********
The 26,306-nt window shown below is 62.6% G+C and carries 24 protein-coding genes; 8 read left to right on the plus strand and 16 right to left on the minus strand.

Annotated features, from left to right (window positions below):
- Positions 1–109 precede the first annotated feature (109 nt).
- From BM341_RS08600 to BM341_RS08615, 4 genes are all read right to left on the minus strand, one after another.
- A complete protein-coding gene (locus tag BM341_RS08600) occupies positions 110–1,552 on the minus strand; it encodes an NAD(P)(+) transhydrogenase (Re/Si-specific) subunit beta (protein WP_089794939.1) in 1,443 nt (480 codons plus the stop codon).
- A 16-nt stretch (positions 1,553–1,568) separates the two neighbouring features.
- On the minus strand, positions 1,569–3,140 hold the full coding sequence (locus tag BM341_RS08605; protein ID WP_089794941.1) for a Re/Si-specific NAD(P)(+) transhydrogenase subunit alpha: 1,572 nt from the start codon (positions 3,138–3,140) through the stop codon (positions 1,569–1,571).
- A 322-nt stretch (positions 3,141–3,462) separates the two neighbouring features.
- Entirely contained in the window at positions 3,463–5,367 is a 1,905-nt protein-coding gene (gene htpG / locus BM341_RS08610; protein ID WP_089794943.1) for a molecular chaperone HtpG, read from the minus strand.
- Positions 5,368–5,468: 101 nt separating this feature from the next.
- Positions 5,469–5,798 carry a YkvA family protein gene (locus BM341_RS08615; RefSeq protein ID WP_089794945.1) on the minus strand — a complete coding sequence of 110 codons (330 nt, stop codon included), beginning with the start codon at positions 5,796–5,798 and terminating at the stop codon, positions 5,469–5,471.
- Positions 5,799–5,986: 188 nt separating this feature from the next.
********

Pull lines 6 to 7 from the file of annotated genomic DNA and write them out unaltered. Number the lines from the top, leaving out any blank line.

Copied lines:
- A 16-nt stretch (positions 1,553–1,568) separates the two neighbouring features.
- On the minus strand, positions 1,569–3,140 hold the full coding sequence (locus tag BM341_RS08605; protein ID WP_089794941.1) for a Re/Si-specific NAD(P)(+) transhydrogenase subunit alpha: 1,572 nt from the start codon (positions 3,138–3,140) through the stop codon (positions 1,569–1,571).